Dezeen Magazine

Snøhetta commissioned for Le Monde headquarters in Paris

News: architecture firm Snøhetta has been named winner in a competition to design the new Paris headquarters for French newspaper Le Monde.

Oslo- and New York-based Snøhetta will work with local studio SRA on the design, which comprises a contorted building that arches up in the centre to frame a new public plaza.

The exterior will be clad with what is described as "a pixelated matrix of glass" with varying degrees of transparency, translucency, and opacity, intended to appear homogenous from a distance but more complex when viewed up close.

Le Monde headquarters by Snøhetta

Since 2004 Le Monde has occupied a building designed by French architect Christian de Portzamparc, although just four years after completion it was alleged that the national newspaper was struggling to pay the rent – a reported €1 million (£766,000) per month.

No construction dates have been confirmed for Snøhetta's building, and it is unclear what will happen to Le Monde's existing home when the company moves into its new head office.

"The Le Monde Group is an icon in the media world, and its long-standing reputation of integrity and quality is a measure for media houses worldwide," said Snøhetta co-founder and partner Kjetil Thorsen.

According to Thorsen, the design will focus on the relationship between the newspaper and the public, who he believes will feel a sense of ownership towards the building.

"The evolution of media is in focus and in particular the future relationship between readers and media users, the production of media on different platforms and their connection to the public at large. The Le Monde Group has chosen a generous, open and accessible model," he said.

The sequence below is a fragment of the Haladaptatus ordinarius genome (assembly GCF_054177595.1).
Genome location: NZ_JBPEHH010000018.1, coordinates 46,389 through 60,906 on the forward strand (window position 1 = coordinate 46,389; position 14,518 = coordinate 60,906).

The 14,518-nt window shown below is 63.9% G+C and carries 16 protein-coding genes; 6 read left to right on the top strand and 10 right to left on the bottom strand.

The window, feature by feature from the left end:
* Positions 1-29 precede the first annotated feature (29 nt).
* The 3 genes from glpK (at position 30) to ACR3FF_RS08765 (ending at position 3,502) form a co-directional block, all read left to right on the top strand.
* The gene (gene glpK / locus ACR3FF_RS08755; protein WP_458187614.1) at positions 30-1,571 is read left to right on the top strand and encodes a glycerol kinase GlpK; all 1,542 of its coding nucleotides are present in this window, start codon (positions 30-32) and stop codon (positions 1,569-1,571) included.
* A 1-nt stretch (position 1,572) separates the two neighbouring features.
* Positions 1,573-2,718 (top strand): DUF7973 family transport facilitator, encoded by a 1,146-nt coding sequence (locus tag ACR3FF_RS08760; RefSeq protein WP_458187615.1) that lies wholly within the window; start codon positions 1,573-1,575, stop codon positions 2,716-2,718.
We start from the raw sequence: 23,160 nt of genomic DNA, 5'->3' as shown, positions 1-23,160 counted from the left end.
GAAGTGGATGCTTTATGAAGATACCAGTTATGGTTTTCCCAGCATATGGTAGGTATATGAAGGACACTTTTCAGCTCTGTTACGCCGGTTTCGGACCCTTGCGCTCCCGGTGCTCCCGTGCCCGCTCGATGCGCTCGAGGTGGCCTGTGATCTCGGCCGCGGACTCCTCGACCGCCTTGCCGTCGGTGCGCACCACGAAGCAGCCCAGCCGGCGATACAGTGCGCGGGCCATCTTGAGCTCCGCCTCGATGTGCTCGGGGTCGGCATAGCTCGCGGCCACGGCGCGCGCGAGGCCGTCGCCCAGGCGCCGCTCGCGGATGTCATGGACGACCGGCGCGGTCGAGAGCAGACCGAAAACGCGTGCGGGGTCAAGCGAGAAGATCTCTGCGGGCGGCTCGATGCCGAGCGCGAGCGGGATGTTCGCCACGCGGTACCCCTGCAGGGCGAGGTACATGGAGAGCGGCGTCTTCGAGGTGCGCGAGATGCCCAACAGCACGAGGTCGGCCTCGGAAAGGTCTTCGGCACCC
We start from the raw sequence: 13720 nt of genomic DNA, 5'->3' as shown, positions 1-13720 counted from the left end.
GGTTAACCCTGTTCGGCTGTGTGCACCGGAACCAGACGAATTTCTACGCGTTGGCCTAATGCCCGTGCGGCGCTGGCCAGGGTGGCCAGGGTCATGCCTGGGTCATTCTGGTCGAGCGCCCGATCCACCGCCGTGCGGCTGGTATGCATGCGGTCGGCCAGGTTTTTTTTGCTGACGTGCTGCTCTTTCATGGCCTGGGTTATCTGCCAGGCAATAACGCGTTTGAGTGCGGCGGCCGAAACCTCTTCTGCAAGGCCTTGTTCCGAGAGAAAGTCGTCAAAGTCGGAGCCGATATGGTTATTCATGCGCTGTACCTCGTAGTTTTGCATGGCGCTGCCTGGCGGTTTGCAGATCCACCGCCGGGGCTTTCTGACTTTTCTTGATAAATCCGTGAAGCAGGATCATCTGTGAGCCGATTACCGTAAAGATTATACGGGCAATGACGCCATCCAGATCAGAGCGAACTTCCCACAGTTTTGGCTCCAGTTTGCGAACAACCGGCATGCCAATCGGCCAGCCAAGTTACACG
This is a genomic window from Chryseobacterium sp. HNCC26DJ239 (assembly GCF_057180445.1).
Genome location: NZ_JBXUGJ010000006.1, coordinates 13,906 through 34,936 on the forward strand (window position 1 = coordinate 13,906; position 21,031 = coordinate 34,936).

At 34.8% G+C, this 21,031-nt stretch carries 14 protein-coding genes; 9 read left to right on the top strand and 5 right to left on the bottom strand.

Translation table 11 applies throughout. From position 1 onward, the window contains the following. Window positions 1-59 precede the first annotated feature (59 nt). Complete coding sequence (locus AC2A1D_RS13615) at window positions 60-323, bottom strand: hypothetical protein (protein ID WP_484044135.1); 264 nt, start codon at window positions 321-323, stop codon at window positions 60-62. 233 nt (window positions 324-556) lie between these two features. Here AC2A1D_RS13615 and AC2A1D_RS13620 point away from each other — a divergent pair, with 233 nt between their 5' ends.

Le Monde headquarters by Snøhetta

Thorsen also alluded to the recent terrorist attacks in Paris, which targeted employees of satirical magazine Charlie Hebdo, adding: "We also recognise the importance of this task in the current debates on the content of freedom of speech."

The timing of the proposal, just two weeks after the attack on Charlie Hebdo, echoes the commissioning of the Hearst Tower in New York – the headquarters of one of America's major media companies – shortly after the attacks on the World Trade Centre in 2001.

The public plaza at the centre of the building will divide the structure up into two connected halves. The first half, facing the street and the Seine, will include a visitor centre and an auditorium, while the second half, facing the railway, will feature a cafe.

The vaulted ceiling above the central plaza will be dotted with a programmable grid of LED lights, designed to represent "the transient flow of information, like clouds or stars moving across the sky".